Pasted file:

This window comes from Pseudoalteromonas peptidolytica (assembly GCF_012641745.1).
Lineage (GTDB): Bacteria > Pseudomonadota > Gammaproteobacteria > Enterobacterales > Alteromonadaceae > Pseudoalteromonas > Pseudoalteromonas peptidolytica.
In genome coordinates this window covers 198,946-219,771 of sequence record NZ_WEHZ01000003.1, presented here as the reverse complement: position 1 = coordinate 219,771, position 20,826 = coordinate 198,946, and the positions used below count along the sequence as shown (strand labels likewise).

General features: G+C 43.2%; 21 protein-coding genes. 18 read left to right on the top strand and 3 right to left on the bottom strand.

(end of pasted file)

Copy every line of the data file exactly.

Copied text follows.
This window comes from Pseudoalteromonas peptidolytica (assembly GCF_012641745.1).
Lineage (GTDB): Bacteria > Pseudomonadota > Gammaproteobacteria > Enterobacterales > Alteromonadaceae > Pseudoalteromonas > Pseudoalteromonas peptidolytica.
In genome coordinates this window covers 198,946-219,771 of sequence record NZ_WEHZ01000003.1, presented here as the reverse complement: position 1 = coordinate 219,771, position 20,826 = coordinate 198,946, and the positions used below count along the sequence as shown (strand labels likewise).

General features: G+C 43.2%; 21 protein-coding genes. 18 read left to right on the top strand and 3 right to left on the bottom strand.